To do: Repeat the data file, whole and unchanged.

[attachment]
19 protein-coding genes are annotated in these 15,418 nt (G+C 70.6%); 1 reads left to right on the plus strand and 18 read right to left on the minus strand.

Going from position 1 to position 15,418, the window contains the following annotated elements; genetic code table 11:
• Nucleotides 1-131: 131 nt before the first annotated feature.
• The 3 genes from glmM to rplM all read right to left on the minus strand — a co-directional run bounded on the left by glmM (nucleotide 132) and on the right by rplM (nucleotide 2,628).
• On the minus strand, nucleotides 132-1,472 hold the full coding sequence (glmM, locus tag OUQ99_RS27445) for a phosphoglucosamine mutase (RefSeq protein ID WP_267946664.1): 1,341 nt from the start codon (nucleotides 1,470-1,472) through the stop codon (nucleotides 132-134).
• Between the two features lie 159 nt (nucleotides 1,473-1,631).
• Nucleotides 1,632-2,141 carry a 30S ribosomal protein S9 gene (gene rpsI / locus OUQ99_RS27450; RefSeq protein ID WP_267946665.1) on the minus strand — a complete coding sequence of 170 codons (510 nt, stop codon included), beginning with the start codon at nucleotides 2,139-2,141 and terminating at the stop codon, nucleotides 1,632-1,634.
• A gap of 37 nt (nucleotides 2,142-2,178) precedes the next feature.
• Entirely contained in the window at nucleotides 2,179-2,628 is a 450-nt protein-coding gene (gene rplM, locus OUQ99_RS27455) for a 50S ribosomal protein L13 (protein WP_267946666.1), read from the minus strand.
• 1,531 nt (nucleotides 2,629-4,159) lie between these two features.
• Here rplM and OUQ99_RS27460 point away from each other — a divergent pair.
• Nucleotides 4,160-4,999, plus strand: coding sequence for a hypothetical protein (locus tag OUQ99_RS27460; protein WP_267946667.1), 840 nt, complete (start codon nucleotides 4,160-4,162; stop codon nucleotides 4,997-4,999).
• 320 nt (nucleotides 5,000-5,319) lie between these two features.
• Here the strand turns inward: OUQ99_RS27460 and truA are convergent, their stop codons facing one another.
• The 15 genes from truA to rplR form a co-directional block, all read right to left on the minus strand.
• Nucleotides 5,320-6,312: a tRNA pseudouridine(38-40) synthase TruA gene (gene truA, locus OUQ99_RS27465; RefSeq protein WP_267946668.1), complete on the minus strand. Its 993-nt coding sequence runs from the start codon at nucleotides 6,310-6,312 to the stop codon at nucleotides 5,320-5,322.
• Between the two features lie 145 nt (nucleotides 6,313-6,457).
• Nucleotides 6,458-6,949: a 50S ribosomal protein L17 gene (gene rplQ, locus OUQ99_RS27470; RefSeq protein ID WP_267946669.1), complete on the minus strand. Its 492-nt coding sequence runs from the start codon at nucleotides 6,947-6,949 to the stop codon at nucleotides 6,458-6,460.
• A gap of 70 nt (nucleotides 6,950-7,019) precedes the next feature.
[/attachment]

19 protein-coding genes are annotated in these 15,418 nt (G+C 70.6%); 1 reads left to right on the plus strand and 18 read right to left on the minus strand.

Going from position 1 to position 15,418, the window contains the following annotated elements; genetic code table 11:
• Nucleotides 1-131: 131 nt before the first annotated feature.
• The 3 genes from glmM to rplM all read right to left on the minus strand — a co-directional run bounded on the left by glmM (nucleotide 132) and on the right by rplM (nucleotide 2,628).
• On the minus strand, nucleotides 132-1,472 hold the full coding sequence (glmM, locus tag OUQ99_RS27445) for a phosphoglucosamine mutase (RefSeq protein ID WP_267946664.1): 1,341 nt from the start codon (nucleotides 1,470-1,472) through the stop codon (nucleotides 132-134).
• Between the two features lie 159 nt (nucleotides 1,473-1,631).
• Nucleotides 1,632-2,141 carry a 30S ribosomal protein S9 gene (gene rpsI / locus OUQ99_RS27450; RefSeq protein ID WP_267946665.1) on the minus strand — a complete coding sequence of 170 codons (510 nt, stop codon included), beginning with the start codon at nucleotides 2,139-2,141 and terminating at the stop codon, nucleotides 1,632-1,634.
• A gap of 37 nt (nucleotides 2,142-2,178) precedes the next feature.
• Entirely contained in the window at nucleotides 2,179-2,628 is a 450-nt protein-coding gene (gene rplM, locus OUQ99_RS27455) for a 50S ribosomal protein L13 (protein WP_267946666.1), read from the minus strand.
• 1,531 nt (nucleotides 2,629-4,159) lie between these two features.
• Here rplM and OUQ99_RS27460 point away from each other — a divergent pair.
• Nucleotides 4,160-4,999, plus strand: coding sequence for a hypothetical protein (locus tag OUQ99_RS27460; protein WP_267946667.1), 840 nt, complete (start codon nucleotides 4,160-4,162; stop codon nucleotides 4,997-4,999).
• 320 nt (nucleotides 5,000-5,319) lie between these two features.
• Here the strand turns inward: OUQ99_RS27460 and truA are convergent, their stop codons facing one another.
• The 15 genes from truA to rplR form a co-directional block, all read right to left on the minus strand.
• Nucleotides 5,320-6,312: a tRNA pseudouridine(38-40) synthase TruA gene (gene truA, locus OUQ99_RS27465; RefSeq protein WP_267946668.1), complete on the minus strand. Its 993-nt coding sequence runs from the start codon at nucleotides 6,310-6,312 to the stop codon at nucleotides 5,320-5,322.
• Between the two features lie 145 nt (nucleotides 6,313-6,457).
• Nucleotides 6,458-6,949: a 50S ribosomal protein L17 gene (gene rplQ, locus OUQ99_RS27470; RefSeq protein ID WP_267946669.1), complete on the minus strand. Its 492-nt coding sequence runs from the start codon at nucleotides 6,947-6,949 to the stop codon at nucleotides 6,458-6,460.
• A gap of 70 nt (nucleotides 6,950-7,019) precedes the next feature.